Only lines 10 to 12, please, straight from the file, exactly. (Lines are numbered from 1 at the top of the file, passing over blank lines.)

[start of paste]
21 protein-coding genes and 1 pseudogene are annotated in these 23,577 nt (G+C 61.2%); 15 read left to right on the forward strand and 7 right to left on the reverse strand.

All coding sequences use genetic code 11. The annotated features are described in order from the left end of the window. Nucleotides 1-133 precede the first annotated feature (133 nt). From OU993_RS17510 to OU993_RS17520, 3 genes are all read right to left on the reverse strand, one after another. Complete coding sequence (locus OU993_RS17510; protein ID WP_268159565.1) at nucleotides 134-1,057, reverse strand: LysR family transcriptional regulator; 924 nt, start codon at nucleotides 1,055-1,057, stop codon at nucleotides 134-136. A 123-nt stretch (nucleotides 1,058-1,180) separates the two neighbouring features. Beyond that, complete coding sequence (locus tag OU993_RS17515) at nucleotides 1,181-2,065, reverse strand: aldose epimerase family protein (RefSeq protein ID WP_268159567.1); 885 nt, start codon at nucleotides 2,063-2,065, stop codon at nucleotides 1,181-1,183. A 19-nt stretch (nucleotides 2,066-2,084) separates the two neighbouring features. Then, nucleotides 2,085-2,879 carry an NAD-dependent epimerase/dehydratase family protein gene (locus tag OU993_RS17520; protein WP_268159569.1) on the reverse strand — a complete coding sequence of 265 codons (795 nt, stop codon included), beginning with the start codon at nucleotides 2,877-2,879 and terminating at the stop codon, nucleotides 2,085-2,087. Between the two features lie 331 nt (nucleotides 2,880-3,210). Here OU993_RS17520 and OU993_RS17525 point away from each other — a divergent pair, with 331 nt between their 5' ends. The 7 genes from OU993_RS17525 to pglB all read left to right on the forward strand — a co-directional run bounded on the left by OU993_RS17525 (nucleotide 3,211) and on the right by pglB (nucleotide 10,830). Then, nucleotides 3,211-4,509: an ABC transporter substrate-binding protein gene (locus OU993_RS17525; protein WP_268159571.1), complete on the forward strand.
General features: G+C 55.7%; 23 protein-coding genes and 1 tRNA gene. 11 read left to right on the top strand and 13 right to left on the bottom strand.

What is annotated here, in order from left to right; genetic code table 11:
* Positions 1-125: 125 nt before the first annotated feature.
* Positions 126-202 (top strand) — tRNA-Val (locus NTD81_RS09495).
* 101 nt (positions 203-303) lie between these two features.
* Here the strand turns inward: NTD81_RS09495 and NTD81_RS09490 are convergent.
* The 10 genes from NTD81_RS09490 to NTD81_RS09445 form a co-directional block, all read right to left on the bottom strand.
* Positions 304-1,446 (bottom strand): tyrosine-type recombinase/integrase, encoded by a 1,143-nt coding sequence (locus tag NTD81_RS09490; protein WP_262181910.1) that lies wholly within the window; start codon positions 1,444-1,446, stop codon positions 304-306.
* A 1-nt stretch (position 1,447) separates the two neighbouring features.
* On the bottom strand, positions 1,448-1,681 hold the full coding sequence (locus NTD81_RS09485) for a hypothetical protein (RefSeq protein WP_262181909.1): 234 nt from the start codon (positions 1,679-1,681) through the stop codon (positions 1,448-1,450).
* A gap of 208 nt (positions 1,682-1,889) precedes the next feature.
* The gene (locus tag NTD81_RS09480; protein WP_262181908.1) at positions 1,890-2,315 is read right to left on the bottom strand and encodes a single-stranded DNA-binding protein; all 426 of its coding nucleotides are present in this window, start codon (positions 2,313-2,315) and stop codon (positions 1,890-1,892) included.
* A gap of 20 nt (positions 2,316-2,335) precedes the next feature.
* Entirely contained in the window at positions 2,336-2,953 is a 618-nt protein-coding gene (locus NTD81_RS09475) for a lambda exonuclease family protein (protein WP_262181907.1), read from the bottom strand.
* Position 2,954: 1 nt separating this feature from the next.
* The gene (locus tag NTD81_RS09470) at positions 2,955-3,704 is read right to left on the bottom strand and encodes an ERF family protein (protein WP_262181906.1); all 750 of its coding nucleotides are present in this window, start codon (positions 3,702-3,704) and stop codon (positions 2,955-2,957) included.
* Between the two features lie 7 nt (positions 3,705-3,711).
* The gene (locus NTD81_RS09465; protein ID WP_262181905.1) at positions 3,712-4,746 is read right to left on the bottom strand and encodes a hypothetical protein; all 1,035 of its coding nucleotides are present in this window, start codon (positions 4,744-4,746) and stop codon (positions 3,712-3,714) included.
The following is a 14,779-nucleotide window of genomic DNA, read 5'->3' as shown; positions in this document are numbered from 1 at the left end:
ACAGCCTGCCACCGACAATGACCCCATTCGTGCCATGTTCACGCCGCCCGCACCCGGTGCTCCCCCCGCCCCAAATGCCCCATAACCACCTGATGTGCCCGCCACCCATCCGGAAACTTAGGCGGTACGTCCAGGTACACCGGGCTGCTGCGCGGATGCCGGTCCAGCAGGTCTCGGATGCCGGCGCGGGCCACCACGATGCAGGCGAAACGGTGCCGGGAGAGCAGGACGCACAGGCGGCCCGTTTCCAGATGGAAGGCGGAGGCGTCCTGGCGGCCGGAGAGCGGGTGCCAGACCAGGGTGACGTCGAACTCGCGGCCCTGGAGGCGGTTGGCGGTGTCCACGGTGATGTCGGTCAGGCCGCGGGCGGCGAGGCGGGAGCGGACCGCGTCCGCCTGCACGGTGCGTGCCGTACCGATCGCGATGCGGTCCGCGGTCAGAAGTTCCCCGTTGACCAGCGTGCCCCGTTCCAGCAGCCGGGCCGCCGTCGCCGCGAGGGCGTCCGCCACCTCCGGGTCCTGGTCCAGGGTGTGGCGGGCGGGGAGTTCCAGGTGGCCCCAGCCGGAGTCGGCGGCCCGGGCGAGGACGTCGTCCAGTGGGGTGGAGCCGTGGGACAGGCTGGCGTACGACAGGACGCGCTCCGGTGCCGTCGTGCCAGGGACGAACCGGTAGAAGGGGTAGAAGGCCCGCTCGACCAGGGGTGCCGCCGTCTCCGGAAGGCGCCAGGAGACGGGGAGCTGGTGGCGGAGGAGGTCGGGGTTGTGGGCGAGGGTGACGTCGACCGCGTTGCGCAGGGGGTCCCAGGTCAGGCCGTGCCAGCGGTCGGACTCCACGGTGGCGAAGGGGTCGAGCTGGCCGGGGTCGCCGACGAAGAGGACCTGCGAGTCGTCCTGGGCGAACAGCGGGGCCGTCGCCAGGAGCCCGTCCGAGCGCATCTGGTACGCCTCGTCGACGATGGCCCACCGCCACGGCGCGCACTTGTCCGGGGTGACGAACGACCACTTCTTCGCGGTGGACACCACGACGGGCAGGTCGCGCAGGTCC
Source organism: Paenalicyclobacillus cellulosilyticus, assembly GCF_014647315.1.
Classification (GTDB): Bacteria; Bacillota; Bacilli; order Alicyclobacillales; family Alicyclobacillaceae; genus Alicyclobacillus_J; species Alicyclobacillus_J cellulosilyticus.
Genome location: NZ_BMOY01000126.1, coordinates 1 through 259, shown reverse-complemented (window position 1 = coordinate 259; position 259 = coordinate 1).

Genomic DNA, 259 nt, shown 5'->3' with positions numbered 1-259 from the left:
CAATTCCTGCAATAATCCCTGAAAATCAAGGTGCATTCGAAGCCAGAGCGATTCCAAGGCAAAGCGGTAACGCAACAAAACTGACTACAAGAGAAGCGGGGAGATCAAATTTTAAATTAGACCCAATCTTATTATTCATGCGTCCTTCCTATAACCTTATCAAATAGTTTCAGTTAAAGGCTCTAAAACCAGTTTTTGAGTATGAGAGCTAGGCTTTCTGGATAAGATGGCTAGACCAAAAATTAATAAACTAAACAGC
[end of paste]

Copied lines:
* Positions 304-1,446 (bottom strand): tyrosine-type recombinase/integrase, encoded by a 1,143-nt coding sequence (locus tag NTD81_RS09490; protein WP_262181910.1) that lies wholly within the window; start codon positions 1,444-1,446, stop codon positions 304-306.
* A 1-nt stretch (position 1,447) separates the two neighbouring features.
* On the bottom strand, positions 1,448-1,681 hold the full coding sequence (locus NTD81_RS09485) for a hypothetical protein (RefSeq protein WP_262181909.1): 234 nt from the start codon (positions 1,679-1,681) through the stop codon (positions 1,448-1,450).